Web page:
Comparing differentiation with the other component of personalization, differentiation deals with the teaching component, while personalization is closely related to the learning aspect.
Applying the above definition of differentiation to the context of apps, the app should offer flexibility to alter the settings to meet individual students’ needs. “One size does not fit all”, applies to both sides. An app that does support differentiation does not impose any limits to grow skills and to create. It seamlessly allows each individual learner to be challenged their strengths and support their weaknesses.
The BookCreator app gives ample flexibility for customization of differentiated expected results of the final product for each student. It also has the capability to address and accomodate preferred learning styles to give evidence of knowledge and learning.
Personalized learning is about using our own content, such as text, images, video or audio, while personal learning is about the learners’ interests and passions. An app that supports personal learning supports the flow of receiving, organizing, annotating, adding value to, remixing, creating and connecting to these areas of interests and passions. The app could allow users to add feeds that filter information by their personal chosen requirements and is set up in the “just perfect” way to make the learn flow of the individual learner smooth and fluent.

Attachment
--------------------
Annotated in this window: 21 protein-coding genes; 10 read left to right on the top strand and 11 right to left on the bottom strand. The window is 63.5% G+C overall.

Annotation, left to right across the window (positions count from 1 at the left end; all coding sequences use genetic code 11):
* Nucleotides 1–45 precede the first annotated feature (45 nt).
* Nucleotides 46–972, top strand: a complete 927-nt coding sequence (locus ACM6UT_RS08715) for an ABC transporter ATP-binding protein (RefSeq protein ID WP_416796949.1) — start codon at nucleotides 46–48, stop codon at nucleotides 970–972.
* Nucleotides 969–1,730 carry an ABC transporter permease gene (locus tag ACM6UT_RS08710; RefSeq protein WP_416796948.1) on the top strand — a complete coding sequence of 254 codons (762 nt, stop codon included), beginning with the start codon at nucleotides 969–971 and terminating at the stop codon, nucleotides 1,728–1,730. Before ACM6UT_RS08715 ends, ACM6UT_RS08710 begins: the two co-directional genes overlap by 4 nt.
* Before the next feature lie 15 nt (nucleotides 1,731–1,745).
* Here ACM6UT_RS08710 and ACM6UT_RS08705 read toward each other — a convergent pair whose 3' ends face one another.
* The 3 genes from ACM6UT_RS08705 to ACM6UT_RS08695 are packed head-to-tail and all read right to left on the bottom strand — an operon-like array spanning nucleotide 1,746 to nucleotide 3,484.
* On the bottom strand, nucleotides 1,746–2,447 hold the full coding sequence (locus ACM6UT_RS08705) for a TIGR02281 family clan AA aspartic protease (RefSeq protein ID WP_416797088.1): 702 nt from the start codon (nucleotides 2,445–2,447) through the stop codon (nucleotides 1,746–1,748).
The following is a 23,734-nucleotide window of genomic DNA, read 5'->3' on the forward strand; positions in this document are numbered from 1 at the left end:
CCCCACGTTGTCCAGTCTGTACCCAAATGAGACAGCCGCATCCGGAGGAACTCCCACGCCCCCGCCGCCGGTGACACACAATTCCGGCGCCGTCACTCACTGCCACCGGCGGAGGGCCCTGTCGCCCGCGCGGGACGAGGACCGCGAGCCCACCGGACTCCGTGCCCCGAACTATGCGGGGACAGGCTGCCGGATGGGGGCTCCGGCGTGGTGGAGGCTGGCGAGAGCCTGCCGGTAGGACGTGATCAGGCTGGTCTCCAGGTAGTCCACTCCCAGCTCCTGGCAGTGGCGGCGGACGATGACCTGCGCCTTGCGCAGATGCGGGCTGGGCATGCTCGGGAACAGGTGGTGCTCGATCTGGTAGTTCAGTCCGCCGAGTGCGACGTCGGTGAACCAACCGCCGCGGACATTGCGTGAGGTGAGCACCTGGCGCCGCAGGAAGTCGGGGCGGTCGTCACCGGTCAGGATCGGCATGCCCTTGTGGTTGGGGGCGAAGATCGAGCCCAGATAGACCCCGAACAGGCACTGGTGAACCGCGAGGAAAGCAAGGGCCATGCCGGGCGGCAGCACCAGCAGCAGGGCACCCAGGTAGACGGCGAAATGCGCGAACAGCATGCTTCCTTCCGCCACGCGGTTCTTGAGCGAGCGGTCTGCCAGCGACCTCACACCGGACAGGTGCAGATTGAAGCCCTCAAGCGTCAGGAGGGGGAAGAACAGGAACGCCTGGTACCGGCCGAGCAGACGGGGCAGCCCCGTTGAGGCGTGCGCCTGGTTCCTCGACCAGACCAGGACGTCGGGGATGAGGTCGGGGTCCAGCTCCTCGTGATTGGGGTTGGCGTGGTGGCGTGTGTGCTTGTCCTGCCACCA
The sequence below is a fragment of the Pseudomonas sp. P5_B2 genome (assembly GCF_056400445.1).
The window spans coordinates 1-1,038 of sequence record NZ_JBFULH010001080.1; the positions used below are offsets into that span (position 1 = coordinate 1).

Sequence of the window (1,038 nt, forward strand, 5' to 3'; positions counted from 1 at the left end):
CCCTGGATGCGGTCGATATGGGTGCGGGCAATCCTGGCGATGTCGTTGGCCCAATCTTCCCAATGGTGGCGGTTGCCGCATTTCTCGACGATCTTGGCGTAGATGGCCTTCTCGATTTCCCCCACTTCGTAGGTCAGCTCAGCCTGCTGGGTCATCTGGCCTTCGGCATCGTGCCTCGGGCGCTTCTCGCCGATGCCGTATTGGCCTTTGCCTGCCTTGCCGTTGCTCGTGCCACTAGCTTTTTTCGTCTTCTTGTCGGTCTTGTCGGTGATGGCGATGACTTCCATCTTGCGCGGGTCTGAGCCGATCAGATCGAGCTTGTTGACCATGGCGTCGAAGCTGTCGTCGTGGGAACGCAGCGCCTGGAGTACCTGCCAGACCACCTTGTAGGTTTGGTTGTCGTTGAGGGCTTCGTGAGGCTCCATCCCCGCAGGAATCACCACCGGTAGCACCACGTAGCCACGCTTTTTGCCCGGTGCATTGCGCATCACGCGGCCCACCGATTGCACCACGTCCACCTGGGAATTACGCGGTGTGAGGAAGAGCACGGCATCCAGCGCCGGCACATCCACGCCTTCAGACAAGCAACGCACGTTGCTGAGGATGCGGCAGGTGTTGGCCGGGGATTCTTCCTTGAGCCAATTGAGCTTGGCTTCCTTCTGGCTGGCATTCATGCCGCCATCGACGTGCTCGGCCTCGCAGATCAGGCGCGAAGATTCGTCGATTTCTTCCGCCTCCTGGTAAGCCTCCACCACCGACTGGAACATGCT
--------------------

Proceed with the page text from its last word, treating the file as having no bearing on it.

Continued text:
An iPad, as a personal learning device, contains specific apps, that together support the individual’s pursuit of the just right amount of desired information, delivered in the preferred media of choice, capable of allowing the user to use, add, remix, create and disseminate.
The BookCreator app encourages the creation of eBooks to publish and share with others about any desired topic. Users could use the app to become the expert and author of a book about their chosen interest or passion.
The learning environment in and outside of schools has and is continuing to drastically change. While learners once were only passive recipients of knowledge, learners have now become active participants and creators of knowledge, collaborating and contributing to a worldwide network of learners. The boundaries of experts and learners are blurring more and more and the transparency of sharing one’s work with the world is possible and is becoming the norm for the new generation.
The ability of an app to support the publishing and dissemination process of created content is an important component to consider. Be aware of the degree of ease to export or embed the product in a variety of formats and directly to various platforms (Ex. blog, wiki, Facebook, twitter, Flickr, YouTube, etc.)
The BookCreator app allows for export as a ePub file, by sending the file via email to a recipient. It can be directly sent to iTunes, be opened up in a variety of other apps, that support the ePub file extension or it also give the user the choice to print the book on paper.
Silvia Tolisano is a Curriculum21 faculty member, author of the book Digital Storytelling Tools for Educators and founder of the Around the World with 80 Schools project. Read more at http://langwitches.org/blog/